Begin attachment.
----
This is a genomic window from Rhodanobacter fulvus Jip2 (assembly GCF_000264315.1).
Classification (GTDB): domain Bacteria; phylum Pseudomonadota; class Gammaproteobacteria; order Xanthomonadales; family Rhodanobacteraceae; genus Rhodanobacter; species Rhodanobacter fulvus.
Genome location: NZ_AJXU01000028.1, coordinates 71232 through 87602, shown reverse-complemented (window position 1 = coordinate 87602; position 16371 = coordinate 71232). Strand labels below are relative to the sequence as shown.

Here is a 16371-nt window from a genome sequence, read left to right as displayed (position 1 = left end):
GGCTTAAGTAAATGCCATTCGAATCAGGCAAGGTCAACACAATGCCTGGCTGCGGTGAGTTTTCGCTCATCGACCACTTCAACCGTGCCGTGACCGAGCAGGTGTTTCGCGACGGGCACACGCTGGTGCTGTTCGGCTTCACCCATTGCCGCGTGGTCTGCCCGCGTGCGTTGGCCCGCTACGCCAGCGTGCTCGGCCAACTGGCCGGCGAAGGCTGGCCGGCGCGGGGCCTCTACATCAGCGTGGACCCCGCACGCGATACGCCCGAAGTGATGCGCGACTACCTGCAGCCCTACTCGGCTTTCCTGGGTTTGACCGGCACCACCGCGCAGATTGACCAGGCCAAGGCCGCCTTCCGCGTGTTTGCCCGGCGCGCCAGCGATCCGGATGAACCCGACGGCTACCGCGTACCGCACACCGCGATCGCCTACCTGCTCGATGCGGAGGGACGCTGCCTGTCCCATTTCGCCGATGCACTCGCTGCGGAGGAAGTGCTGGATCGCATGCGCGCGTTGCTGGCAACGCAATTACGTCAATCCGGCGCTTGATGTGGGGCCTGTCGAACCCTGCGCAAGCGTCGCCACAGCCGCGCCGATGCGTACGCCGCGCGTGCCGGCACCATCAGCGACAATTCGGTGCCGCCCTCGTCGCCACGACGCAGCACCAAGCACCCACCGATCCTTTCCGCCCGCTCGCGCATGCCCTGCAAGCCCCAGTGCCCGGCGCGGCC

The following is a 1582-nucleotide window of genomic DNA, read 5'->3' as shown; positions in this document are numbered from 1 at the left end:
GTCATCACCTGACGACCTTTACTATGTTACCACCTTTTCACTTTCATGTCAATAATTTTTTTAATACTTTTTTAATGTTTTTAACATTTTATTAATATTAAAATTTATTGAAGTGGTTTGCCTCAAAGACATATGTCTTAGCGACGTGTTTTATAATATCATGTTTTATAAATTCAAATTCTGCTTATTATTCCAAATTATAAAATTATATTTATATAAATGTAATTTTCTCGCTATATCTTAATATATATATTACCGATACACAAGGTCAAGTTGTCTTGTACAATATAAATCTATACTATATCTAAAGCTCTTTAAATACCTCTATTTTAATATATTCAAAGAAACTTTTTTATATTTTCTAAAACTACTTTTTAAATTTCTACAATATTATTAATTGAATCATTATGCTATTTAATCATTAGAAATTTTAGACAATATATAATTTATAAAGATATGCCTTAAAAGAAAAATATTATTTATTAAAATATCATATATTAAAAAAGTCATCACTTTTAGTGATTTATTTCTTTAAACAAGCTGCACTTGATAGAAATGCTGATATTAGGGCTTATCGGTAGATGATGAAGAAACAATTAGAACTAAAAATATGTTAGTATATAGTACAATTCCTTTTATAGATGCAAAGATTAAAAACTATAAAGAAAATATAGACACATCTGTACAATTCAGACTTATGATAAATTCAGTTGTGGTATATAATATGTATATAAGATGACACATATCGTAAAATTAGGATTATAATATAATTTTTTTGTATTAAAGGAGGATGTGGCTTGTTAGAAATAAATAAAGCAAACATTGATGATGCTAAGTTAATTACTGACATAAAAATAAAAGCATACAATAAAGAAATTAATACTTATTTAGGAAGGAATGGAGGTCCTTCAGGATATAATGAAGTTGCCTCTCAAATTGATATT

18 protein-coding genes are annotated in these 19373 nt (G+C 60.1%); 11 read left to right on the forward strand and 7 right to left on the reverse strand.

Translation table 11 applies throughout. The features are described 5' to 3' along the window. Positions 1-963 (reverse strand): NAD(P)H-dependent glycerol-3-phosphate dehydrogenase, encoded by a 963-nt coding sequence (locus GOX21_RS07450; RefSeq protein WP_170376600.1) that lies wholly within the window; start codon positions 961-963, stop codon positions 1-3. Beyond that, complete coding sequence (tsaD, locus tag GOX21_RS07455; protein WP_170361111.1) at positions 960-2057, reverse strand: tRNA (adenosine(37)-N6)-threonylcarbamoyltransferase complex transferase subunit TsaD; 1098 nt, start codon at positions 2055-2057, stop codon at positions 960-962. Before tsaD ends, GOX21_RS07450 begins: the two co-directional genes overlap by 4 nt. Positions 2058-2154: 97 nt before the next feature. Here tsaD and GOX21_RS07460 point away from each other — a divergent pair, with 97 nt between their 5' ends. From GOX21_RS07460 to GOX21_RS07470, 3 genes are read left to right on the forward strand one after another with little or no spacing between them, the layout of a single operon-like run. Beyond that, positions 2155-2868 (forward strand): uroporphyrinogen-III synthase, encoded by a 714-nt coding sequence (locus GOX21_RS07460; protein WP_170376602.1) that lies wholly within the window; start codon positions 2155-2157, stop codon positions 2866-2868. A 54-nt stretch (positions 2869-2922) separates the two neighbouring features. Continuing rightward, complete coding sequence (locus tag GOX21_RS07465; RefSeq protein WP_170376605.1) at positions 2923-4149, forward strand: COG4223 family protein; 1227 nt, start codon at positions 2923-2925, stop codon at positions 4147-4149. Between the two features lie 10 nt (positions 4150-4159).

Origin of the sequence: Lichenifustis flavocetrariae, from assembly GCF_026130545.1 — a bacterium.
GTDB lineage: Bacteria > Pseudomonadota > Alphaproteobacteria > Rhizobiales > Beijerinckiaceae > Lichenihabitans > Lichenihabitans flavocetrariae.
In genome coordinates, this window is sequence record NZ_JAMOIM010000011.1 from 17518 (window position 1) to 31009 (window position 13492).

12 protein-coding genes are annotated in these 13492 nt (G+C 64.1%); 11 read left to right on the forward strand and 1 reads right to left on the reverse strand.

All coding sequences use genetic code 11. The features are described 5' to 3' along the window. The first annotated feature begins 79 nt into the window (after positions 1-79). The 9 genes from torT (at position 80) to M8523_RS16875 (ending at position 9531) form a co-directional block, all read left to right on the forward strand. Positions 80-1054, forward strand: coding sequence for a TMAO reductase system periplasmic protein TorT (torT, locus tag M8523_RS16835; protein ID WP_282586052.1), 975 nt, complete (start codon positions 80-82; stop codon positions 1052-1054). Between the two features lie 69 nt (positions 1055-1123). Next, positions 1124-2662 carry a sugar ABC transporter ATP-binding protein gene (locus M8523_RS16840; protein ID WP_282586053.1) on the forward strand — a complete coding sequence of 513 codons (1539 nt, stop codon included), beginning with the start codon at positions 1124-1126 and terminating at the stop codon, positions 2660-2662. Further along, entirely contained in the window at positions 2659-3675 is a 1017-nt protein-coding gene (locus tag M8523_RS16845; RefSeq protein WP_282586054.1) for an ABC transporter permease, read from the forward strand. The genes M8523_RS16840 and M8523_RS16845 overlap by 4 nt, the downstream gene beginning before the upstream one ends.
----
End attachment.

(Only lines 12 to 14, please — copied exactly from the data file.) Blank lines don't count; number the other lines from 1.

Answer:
In genome coordinates, this window is sequence record NZ_JAMOIM010000011.1 from 17518 (window position 1) to 31009 (window position 13492).

12 protein-coding genes are annotated in these 13492 nt (G+C 64.1%); 11 read left to right on the forward strand and 1 reads right to left on the reverse strand.

All coding sequences use genetic code 11. The features are described 5' to 3' along the window. The first annotated feature begins 79 nt into the window (after positions 1-79). The 9 genes from torT (at position 80) to M8523_RS16875 (ending at position 9531) form a co-directional block, all read left to right on the forward strand. Positions 80-1054, forward strand: coding sequence for a TMAO reductase system periplasmic protein TorT (torT, locus tag M8523_RS16835; protein ID WP_282586052.1), 975 nt, complete (start codon positions 80-82; stop codon positions 1052-1054). Between the two features lie 69 nt (positions 1055-1123). Next, positions 1124-2662 carry a sugar ABC transporter ATP-binding protein gene (locus M8523_RS16840; protein ID WP_282586053.1) on the forward strand — a complete coding sequence of 513 codons (1539 nt, stop codon included), beginning with the start codon at positions 1124-1126 and terminating at the stop codon, positions 2660-2662. Further along, entirely contained in the window at positions 2659-3675 is a 1017-nt protein-coding gene (locus tag M8523_RS16845; RefSeq protein WP_282586054.1) for an ABC transporter permease, read from the forward strand. The genes M8523_RS16840 and M8523_RS16845 overlap by 4 nt, the downstream gene beginning before the upstream one ends.